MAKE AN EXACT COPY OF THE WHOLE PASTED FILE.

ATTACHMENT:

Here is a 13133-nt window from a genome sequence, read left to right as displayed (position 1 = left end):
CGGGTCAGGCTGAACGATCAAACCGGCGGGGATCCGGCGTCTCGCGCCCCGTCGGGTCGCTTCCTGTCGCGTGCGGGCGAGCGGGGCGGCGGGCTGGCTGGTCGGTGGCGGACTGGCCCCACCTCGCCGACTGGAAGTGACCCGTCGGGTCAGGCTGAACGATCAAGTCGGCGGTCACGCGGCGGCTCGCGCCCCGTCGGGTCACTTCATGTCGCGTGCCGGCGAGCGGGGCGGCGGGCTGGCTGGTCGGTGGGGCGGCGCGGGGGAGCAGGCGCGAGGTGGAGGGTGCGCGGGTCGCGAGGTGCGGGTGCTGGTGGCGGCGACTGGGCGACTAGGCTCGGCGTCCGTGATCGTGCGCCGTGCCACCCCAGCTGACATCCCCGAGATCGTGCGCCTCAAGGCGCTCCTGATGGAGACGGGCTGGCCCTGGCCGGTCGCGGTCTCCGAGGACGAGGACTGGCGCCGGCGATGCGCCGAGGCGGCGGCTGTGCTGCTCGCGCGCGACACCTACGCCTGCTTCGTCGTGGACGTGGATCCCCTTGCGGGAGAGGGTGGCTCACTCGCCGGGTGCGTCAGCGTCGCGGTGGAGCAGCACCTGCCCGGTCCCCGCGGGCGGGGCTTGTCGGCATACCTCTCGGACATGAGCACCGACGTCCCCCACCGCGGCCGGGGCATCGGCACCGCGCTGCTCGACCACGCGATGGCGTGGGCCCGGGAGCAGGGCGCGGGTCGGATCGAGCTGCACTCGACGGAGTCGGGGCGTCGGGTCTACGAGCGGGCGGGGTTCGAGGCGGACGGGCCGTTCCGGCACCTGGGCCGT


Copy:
Here is a 13133-nt window from a genome sequence, read left to right as displayed (position 1 = left end):
CGGGTCAGGCTGAACGATCAAACCGGCGGGGATCCGGCGTCTCGCGCCCCGTCGGGTCGCTTCCTGTCGCGTGCGGGCGAGCGGGGCGGCGGGCTGGCTGGTCGGTGGCGGACTGGCCCCACCTCGCCGACTGGAAGTGACCCGTCGGGTCAGGCTGAACGATCAAGTCGGCGGTCACGCGGCGGCTCGCGCCCCGTCGGGTCACTTCATGTCGCGTGCCGGCGAGCGGGGCGGCGGGCTGGCTGGTCGGTGGGGCGGCGCGGGGGAGCAGGCGCGAGGTGGAGGGTGCGCGGGTCGCGAGGTGCGGGTGCTGGTGGCGGCGACTGGGCGACTAGGCTCGGCGTCCGTGATCGTGCGCCGTGCCACCCCAGCTGACATCCCCGAGATCGTGCGCCTCAAGGCGCTCCTGATGGAGACGGGCTGGCCCTGGCCGGTCGCGGTCTCCGAGGACGAGGACTGGCGCCGGCGATGCGCCGAGGCGGCGGCTGTGCTGCTCGCGCGCGACACCTACGCCTGCTTCGTCGTGGACGTGGATCCCCTTGCGGGAGAGGGTGGCTCACTCGCCGGGTGCGTCAGCGTCGCGGTGGAGCAGCACCTGCCCGGTCCCCGCGGGCGGGGCTTGTCGGCATACCTCTCGGACATGAGCACCGACGTCCCCCACCGCGGCCGGGGCATCGGCACCGCGCTGCTCGACCACGCGATGGCGTGGGCCCGGGAGCAGGGCGCGGGTCGGATCGAGCTGCACTCGACGGAGTCGGGGCGTCGGGTCTACGAGCGGGCGGGGTTCGAGGCGGACGGGCCGTTCCGGCACCTGGGCCGT